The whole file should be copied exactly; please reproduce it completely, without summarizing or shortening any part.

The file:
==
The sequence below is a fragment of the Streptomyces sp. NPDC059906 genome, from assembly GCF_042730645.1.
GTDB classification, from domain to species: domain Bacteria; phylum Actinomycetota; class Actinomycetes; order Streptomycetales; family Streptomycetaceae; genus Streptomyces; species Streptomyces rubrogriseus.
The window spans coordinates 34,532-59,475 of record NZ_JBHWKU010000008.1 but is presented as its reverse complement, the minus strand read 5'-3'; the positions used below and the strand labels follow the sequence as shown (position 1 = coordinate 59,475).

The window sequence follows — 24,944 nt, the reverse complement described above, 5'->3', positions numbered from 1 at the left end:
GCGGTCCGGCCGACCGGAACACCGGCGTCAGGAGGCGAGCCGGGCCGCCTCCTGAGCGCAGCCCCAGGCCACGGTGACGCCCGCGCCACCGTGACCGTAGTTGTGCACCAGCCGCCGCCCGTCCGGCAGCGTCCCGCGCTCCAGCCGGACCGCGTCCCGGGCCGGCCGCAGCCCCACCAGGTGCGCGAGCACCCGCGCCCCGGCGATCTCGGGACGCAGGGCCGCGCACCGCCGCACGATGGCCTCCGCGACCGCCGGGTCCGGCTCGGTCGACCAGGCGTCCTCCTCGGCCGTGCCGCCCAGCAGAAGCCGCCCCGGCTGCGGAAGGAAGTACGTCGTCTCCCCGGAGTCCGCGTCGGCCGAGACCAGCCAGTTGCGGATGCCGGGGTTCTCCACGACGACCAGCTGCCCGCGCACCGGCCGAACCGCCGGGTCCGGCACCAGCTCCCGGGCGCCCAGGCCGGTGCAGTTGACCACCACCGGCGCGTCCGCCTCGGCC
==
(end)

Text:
The sequence below is a fragment of the Streptomyces sp. NPDC059906 genome, from assembly GCF_042730645.1.
GTDB classification, from domain to species: domain Bacteria; phylum Actinomycetota; class Actinomycetes; order Streptomycetales; family Streptomycetaceae; genus Streptomyces; species Streptomyces rubrogriseus.
The window spans coordinates 34,532-59,475 of record NZ_JBHWKU010000008.1 but is presented as its reverse complement, the minus strand read 5'-3'; the positions used below and the strand labels follow the sequence as shown (position 1 = coordinate 59,475).

The window sequence follows — 24,944 nt, the reverse complement described above, 5'->3', positions numbered from 1 at the left end:
GCGGTCCGGCCGACCGGAACACCGGCGTCAGGAGGCGAGCCGGGCCGCCTCCTGAGCGCAGCCCCAGGCCACGGTGACGCCCGCGCCACCGTGACCGTAGTTGTGCACCAGCCGCCGCCCGTCCGGCAGCGTCCCGCGCTCCAGCCGGACCGCGTCCCGGGCCGGCCGCAGCCCCACCAGGTGCGCGAGCACCCGCGCCCCGGCGATCTCGGGACGCAGGGCCGCGCACCGCCGCACGATGGCCTCCGCGACCGCCGGGTCCGGCTCGGTCGACCAGGCGTCCTCCTCGGCCGTGCCGCCCAGCAGAAGCCGCCCCGGCTGCGGAAGGAAGTACGTCGTCTCCCCGGAGTCCGCGTCGGCCGAGACCAGCCAGTTGCGGATGCCGGGGTTCTCCACGACGACCAGCTGCCCGCGCACCGGCCGAACCGCCGGGTCCGGCACCAGCTCCCGGGCGCCCAGGCCGGTGCAGTTGACCACCACCGGCGCGTCCGCCTCGGCC